Government statistics indicate that 70 per cent of Kenyans live in the rural areas. This means that out of the population of 31 millions, about 22 million people live in the countryside. The remaining nine million are scattered in Nairobi, Mombasa, Kisumu, Nakuru, Eldoret and other towns.
Kenya remains a rural country Technologically and economically, we are a developing country with a small modern sector distributed among the five main urban centers. Most rural folk survive on a subsistence farming. And due to the rural nature of the country, parliament is dominated by representatives from the rural areas. By the same token, the three post-independence governments were on the strength of the rural vote.
But despite its numerical strength, has the rural sector attracted Government attention in terms of development? Has there been a consistent rural development policy since independence? Its pathetic condition indicates neglect. For instance, in North Rift, Western, the rural economy is almost dead. The local communities survive on less than a dollar a day. They cannot educate their children, access quality health care and afford decent housing and healthy food.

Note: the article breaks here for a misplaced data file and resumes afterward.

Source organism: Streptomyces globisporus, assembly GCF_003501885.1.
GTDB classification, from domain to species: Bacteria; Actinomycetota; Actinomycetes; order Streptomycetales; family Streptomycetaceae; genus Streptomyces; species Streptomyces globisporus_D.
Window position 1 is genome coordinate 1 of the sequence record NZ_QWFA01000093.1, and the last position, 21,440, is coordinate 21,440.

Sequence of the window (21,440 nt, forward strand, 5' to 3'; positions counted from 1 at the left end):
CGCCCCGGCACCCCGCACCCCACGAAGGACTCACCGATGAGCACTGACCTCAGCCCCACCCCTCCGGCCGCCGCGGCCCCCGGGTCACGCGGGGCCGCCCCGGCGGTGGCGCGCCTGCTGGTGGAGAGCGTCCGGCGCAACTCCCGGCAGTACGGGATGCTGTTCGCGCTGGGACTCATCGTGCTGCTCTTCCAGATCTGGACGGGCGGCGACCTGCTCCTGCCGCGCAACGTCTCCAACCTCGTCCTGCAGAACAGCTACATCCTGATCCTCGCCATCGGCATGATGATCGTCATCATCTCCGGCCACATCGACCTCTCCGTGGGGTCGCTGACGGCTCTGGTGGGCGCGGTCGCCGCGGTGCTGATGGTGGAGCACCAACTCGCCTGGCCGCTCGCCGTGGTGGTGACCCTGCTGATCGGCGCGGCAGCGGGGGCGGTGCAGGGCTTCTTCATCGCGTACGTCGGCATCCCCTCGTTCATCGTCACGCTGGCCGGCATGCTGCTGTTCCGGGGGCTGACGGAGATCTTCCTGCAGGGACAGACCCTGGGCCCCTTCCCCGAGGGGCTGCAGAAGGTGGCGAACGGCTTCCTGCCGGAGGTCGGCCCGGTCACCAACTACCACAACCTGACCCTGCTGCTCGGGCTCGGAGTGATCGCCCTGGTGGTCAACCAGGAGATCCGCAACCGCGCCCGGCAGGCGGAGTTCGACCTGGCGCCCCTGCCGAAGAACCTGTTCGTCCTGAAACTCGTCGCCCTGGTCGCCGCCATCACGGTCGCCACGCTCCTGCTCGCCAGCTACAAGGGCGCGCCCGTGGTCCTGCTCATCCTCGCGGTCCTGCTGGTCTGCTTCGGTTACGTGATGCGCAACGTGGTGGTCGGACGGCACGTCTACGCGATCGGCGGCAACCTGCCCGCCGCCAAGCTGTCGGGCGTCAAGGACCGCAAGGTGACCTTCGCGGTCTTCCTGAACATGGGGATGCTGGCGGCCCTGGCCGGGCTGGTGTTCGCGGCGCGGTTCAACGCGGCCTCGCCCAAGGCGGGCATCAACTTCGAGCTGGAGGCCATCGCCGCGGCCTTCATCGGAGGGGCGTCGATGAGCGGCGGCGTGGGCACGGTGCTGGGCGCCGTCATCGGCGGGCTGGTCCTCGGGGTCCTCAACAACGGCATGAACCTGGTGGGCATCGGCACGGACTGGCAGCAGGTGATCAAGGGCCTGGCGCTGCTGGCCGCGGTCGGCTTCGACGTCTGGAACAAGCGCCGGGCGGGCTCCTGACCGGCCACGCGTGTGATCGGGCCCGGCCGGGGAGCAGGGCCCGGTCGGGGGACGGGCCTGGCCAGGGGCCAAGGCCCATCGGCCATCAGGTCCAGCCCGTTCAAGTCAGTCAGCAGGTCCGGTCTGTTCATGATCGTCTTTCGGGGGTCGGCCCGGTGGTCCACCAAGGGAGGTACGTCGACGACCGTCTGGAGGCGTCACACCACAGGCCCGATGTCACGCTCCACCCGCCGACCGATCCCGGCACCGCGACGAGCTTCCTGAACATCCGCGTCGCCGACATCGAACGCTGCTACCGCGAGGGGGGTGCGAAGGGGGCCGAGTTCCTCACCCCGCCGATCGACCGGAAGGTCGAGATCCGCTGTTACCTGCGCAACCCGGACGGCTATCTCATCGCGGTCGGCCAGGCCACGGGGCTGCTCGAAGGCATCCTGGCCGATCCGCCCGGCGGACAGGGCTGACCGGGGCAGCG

Our three successive governments have ridden to power on the promise to stamp out poverty, disease and ignorance. But this has proved mere talk because only a small percentage leads decent lives. The majority of people affected by poverty live in the rural areas and one wonders why the government cannot start fighting poverty from here.
Instead of effectively tackling the problem, our leaders only shift blame and formulate wrong policies. To make matters worse, they do not have the political will to implement the policies. While the Government should be held accountable for the way it manages our meager resources, the common man are not without blame. As we shout from the rooftops that we want development, we are unwilling to conform to measures that can reduce poverty, leading to development.
We have been enslaved by retrogression cultural practices, which is our undoing. This includes bearing many children, marrying many wives, barring women from inheriting property, failing to take the girl-child to school and electing leaders with questionable characters, among others. Recognizing that we operate within an international framework but can develop solutions locally is the first step to economic self-emancipation. The government should revive the rural economy as a starting point.
Despite the international trade barriers, the attitude of developed countries towards Africa is changing. Bilateral agreements can be negotiated and money borrowed from donors to initiate development from the grassroots level. If our leaders rid the country of corruption and other vices, we would begin the journey to free ourselves from the yoke of poverty and eternal begging from donors. Africa must stop playing the victim.

Prepared By. Johnstone Sikulu Wanjala

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